What is with the bizarre slanting of the graph? It distorts the reality of the message and makes the source of the data look bad because viewers think the original graph was this confusing. The KPMG graph was well designed, but this one confuses because the viewer can't really tell where the bars on the graph end. The longest bar at 66% looks like it goes to the 75% mark on the horizintal axis. Not sure if they thought this would look "cool" or not. But it sure is confusing.

Saturday, September 08, 2007

Annoying PowerPoint Survey Now Open

Every two years I repeat my survey on what audience members findanoying about bad PowerPoint presentations. This month the 2007version of the survey is taking place. It only takes two minutes tofill out and the results will be first announced at the ThinkOutside The Slide workshop in Seattle. The benefit of participatingis that you will help all of us avoid making key mistakes in thefuture. Please take a couple of minutes to complete the shortsurvey at:

Tuesday, September 04, 2007

PowerPoint Tip: Ideas from 5,000 years ago

We can learn valuable lessons from how humans communicated 5,000years ago. At that time, formal written language was not wellestablished, so how did people communicate? They used pictures andstories. They drew a picture on a cave wall and told the story ofwhat was depicted, whether it was hunting, family relationships orother important ideas.

One of the ideas I'll be sharing at the Think Outside The Slideworkshop later this month in Seattle is what we can learn from thismethod of communicating. Today, let me share a high-level lessonlearned by thinking about communicating through cave drawings.

Some people might refer to cave drawings as primitive. I am notsure I agree. I think what people even back then realized, is thatvisuals are powerful communication vehicles. So they drew withdetail and used vivid colors. They did it so well that the drawingsstill exist today.
Once the drawing was complete, they told the story of the event theydepicted. The story referred to the drawing, but added details andcontext that the drawing could not. The audience listened to thestory and looked at the drawing when it was important to do so.

Is this how you use visuals? Are they well drawn, clear and willthey stand the test of time? Do your explanations add color andcontext to the visual? Is the visual secondary to the point you aremaking or do you hide behind the visual as if it was more important?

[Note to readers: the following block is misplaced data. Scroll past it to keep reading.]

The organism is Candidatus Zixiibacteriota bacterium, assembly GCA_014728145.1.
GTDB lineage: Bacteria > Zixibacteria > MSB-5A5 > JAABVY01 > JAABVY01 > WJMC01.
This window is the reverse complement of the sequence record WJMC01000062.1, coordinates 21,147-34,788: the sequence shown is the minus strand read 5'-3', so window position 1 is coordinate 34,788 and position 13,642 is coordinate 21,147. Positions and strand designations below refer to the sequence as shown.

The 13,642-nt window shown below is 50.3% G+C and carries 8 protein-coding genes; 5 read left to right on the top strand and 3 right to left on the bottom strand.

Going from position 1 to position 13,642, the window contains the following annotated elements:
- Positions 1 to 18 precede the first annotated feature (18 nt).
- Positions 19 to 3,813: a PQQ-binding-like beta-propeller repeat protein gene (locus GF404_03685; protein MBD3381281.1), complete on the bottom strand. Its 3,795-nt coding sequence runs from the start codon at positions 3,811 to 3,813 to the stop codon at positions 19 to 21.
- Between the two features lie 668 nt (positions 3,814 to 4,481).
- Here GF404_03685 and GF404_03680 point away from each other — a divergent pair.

Difficult questions to answer honestly. But ones that force us toconsider the role we assign to visuals in our presentation. At theworkshop, we will be spending time on thinking visually. You'll seeexamples, hear how to make different visuals effective and practicethinking visually in exercises.

If you haven't registered for the workshop on Friday, September 28thin Seattle, WA, I suggest you do it right now. Spaces are limitedand you won't want to miss out because you delayed. Here is thelink: .

Saturday, September 01, 2007

Politicians and PowerPoint

Well, this seems to be the year that PowerPoint has really made a big splash in American politics. It seems that using PowerPoint slides has started to become more popular with presidential candidates. They are even starting to post them on web sites for all to see. So how are they doing with their slides? One I looked at this week from the campaign of Mitt Romney was not too bad. But the designer made a few mistakes. First, there were a few instances of poor color contrast - black text on a medium gray background and black text on a turquoise background. Unfortunately in both cases they were using a background to the text in order to try to highlight it, but ended up making the text harder to see instead. Another mistake was in using meaningless titles for some maps. The title told us the topic, but with multiple colors and a legend in micro printing, you have no idea what the point of the map is. And in a graph on how malpractice premiums have increased, the swooping lines don't look so dramatic when you realize that the vertical scale has been altered to range from 90 to 150. This makes an increase from 100 to 120 for All Physicians look much greater than it would if the scale started properly at zero. Are these mistakes restricted just to politicians? No. These are common mistakes presenters and those who create their slides make every day. It is just that now we will get to see the mistakes played out in public more than we have ever seen before.

Disclaimer: I am not an American, so I can't vote in the upcoming elections. I don't have a bias for or against any candidate, I offer these comments as a useful discussion of slides we are seeing and what we can learn from them.